Because of the country’s economic sluggishness, its tourists are less likely to splash the cash. Japan is also facing a labour shortage in its hospitality sector, which could put the brakes on growth. The nation’s economy, however, grew by more than 6 per cent from April to June, fuelled largely by car exports and inbound travel. Department stores, hotels and restaurants will be hoping that tour groups will eventually add to that figure.

Image: Henrik Håkansson

Culture / Italy

Float your boat

While outdoor cinemas are a popular summer attraction, Venice offers the unconventional experience of enjoying the silver screen on a boat. The fourth edition of “Floating Cinema – Unknown Waters” is currently running in the Giudecca Lagoon until 10 September. Moviegoers are able to watch films projected on a floating screen from the comfort of their own vessel or chairs along nearby pontoons.

The line-up includes literary talks, films and live performances that explore the themes of the superhuman and the beyond. “The event was born from the desire to take the audience out of the ordinary into a surreal atmosphere,” Paolo Rosso, the project’s co-founder, tells The Monocle Minute. “Over the years, we have encouraged musical performances alongside films,” he says. “The intimacy of the stage is touching. This time, we reflect on the impact of humans on the planet through abstract and dreamy works.”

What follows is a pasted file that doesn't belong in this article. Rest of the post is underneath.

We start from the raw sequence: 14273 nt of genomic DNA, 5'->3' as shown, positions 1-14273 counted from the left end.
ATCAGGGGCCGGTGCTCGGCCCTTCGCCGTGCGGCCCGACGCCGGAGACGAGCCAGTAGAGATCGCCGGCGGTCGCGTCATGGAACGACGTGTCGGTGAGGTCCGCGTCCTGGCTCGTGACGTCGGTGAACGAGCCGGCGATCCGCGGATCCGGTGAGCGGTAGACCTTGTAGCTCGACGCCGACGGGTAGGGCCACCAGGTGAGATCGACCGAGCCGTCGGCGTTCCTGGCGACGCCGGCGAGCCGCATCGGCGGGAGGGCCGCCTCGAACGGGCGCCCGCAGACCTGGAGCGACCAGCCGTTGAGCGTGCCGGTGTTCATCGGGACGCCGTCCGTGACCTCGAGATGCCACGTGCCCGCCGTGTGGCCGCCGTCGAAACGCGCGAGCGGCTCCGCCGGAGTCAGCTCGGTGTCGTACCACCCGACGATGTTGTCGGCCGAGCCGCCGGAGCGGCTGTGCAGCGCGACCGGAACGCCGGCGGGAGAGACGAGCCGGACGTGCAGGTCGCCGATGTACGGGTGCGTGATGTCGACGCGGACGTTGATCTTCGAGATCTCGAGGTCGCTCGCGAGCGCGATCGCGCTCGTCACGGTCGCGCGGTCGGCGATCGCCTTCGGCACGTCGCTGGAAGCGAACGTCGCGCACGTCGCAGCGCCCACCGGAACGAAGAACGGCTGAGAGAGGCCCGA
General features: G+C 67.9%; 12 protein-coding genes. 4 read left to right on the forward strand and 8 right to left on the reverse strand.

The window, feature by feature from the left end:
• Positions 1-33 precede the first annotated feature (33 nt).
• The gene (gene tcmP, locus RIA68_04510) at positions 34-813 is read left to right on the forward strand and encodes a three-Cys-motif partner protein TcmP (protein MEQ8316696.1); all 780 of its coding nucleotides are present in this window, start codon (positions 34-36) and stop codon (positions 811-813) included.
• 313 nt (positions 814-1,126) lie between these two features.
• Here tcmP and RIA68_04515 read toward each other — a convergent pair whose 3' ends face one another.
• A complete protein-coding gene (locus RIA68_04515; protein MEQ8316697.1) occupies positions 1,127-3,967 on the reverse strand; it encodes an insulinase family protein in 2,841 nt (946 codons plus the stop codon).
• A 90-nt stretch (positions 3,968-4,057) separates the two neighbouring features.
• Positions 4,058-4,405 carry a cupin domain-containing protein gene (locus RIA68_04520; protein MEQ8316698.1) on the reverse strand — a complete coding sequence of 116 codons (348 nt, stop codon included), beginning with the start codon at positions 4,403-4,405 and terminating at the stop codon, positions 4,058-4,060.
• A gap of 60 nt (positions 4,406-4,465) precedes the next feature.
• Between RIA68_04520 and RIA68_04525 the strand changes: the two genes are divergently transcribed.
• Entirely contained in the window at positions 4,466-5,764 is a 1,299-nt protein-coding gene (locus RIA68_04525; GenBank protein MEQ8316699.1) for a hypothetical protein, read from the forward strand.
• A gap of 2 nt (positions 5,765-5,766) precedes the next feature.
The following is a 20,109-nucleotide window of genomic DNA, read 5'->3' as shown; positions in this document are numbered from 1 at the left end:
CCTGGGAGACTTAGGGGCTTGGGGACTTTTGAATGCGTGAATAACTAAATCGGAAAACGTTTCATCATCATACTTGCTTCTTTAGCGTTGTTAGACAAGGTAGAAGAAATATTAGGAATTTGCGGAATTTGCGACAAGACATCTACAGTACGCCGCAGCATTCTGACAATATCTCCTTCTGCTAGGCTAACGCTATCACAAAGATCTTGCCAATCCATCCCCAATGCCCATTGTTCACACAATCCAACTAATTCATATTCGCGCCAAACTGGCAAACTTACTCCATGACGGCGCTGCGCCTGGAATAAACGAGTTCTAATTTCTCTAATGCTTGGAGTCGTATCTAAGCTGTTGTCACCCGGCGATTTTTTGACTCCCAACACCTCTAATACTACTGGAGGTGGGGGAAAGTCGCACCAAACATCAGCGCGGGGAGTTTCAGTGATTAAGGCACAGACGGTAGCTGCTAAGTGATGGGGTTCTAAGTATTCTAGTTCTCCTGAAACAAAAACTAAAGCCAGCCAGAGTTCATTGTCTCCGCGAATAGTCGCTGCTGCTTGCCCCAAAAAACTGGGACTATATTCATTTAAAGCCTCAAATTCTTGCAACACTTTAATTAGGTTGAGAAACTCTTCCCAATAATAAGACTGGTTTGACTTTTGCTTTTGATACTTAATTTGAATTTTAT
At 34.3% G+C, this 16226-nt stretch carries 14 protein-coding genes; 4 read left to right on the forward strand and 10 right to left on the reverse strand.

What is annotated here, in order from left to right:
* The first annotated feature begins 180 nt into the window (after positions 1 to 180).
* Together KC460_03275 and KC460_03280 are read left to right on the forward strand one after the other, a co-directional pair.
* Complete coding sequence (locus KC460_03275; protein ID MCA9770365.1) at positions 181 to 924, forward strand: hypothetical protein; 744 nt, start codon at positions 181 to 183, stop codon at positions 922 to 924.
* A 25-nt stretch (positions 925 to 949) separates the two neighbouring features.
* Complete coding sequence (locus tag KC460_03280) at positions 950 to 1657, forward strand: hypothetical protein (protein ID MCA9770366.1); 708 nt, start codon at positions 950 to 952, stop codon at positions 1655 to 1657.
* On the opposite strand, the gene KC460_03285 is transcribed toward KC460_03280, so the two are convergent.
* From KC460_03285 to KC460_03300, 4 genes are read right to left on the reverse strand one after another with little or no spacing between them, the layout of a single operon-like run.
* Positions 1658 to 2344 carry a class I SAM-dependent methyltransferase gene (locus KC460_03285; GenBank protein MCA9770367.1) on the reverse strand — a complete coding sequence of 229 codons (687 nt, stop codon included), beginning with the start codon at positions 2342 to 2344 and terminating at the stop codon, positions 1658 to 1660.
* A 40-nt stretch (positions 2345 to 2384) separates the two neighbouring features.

Fashion / UK

Supply and demand

Libby Page is market director at fashion retailer Net-a-Porter. Her role is to ensure that the company’s purchases align with its editorial and marketing ambitions. Here, she tells us about how she travels and how brands have responded to changing fashion itineraries.

Your work involves a lot of travel. What’s your packing strategy?
If you add it all up, I travel for about six months a year. I attend various international and lesser-known fashion weeks and take the odd business trip to Milan or Stockholm. But packing is part of my job description. The size of the suitcase always depends on how long the trip is and I always bring a carry-on, even if it’s just a small case or a weekender bag. I like to pack a white cotton dress, simple flip-flops and a very light jacket, such as a linen blazer.

What about accessories that are smart enough for meeting clients in the day but can be styled differently in the evening?
I have an oversized scarf-sarong that folds up into a tiny square. You can wear it as a dress or a top – and even to the beach.

How have brands responded to changing travel itineraries over the past five years?
They have increased their category mix at events that their customers travel to. They are seeking to appeal to a wider customer base and want to add anything that they are missing, from swimwear to luggage.

For the full interview with Libby Page, listen to the latest episode of ‘The Concierge’, our travel show featuring tips, tricks and recommendations from around the world, on Monocle Radio.

Image: Alamy

Monocle Radio / The Foreign Desk

Guatemala’s new president

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Monocle Films / Culture

Meet the photographers: Rena Effendi

In our latest film series, we meet and celebrate some of the people behind our iconic photography reportage. In our first episode Istanbul-based photographer Rena Effendi talks about her process, why she shoots on film and her assignment to Libya in 2021. She had never been to Tripoli before but was soon won over and captured a mesmerising mix of full-blown glamour, oddness and a perhaps unexpected order and calmness. Discover more with The Monocle Book of Photography, which is available to buy today.